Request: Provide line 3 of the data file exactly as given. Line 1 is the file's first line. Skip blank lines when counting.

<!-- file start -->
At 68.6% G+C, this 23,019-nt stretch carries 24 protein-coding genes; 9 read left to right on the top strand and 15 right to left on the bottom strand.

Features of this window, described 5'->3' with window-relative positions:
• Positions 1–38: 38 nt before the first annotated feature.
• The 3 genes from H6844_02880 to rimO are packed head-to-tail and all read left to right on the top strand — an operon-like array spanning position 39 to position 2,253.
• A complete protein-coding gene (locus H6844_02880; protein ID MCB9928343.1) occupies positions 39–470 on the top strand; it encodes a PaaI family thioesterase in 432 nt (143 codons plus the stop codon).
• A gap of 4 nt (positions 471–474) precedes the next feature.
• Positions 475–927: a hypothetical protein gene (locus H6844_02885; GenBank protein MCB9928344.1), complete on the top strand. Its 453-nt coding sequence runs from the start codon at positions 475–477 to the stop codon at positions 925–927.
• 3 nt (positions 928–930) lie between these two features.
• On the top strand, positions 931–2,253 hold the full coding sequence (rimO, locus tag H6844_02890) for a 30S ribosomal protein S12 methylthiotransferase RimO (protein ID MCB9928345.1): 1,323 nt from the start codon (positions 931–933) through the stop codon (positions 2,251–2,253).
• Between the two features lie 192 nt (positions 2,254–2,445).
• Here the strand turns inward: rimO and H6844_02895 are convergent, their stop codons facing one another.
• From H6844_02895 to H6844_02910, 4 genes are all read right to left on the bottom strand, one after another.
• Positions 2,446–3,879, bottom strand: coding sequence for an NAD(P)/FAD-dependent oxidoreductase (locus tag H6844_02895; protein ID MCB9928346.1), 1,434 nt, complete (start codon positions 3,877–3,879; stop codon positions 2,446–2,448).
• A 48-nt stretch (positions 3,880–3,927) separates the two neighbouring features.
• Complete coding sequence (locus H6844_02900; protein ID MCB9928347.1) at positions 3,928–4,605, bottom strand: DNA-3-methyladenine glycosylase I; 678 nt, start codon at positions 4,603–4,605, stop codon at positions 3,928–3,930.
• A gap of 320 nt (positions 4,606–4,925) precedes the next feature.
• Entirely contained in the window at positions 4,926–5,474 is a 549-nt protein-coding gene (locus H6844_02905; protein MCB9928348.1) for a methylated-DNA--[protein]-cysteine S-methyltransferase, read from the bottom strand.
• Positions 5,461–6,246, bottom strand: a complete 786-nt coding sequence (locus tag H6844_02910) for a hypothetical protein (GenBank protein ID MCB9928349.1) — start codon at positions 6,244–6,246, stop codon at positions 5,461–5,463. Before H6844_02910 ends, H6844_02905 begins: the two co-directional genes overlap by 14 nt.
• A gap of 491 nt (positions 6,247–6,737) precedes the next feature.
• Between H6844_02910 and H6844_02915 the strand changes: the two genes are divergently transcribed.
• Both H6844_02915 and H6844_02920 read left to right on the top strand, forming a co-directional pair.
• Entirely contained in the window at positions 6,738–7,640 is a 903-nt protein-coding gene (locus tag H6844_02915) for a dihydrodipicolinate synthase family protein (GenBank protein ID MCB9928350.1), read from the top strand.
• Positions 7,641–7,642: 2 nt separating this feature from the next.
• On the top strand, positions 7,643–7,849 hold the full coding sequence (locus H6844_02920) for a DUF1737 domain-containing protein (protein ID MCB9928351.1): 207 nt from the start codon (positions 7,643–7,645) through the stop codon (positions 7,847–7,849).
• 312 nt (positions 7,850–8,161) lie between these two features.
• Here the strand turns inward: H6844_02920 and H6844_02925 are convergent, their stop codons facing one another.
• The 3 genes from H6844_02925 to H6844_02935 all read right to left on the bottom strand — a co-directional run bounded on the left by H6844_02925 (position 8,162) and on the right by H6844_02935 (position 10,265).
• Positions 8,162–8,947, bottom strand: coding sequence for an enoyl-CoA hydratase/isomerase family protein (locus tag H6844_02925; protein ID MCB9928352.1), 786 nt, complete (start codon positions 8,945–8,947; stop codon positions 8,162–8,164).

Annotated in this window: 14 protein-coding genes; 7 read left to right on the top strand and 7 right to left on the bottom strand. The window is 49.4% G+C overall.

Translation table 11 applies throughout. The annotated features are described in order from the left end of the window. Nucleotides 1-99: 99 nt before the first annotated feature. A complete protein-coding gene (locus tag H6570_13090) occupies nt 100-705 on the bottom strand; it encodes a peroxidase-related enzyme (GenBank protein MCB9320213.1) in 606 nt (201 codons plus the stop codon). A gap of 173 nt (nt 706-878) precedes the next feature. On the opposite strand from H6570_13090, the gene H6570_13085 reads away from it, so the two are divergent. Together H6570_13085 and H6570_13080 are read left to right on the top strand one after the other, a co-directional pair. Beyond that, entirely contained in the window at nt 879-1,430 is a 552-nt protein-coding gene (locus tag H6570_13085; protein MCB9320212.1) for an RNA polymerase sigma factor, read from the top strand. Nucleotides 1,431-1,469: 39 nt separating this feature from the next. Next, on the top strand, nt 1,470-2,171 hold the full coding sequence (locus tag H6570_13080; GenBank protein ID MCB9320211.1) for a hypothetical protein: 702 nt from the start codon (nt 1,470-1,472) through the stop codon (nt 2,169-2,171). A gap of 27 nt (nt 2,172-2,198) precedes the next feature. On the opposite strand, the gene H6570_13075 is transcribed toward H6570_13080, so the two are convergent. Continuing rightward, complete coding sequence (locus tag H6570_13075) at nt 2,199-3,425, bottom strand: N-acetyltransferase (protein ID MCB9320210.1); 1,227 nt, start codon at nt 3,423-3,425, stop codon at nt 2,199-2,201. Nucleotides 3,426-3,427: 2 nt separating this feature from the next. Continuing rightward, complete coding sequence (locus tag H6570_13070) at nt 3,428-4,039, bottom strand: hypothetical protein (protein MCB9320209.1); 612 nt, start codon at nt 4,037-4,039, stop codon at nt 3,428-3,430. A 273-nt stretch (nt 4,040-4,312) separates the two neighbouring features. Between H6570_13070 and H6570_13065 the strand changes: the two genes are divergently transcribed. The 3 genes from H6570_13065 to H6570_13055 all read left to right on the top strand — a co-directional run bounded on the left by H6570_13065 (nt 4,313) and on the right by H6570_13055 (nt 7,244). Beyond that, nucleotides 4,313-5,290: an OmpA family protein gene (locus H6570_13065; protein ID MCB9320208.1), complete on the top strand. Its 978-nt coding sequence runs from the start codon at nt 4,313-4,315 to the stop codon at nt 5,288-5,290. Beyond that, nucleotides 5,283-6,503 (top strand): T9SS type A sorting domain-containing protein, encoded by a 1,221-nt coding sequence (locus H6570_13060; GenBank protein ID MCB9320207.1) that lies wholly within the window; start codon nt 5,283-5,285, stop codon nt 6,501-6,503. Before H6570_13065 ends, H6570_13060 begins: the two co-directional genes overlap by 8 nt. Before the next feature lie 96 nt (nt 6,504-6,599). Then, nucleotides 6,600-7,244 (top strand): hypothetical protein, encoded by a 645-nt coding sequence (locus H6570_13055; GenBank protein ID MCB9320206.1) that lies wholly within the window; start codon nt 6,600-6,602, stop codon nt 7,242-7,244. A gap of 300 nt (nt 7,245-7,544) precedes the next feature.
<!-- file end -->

• Positions 1–38: 38 nt before the first annotated feature.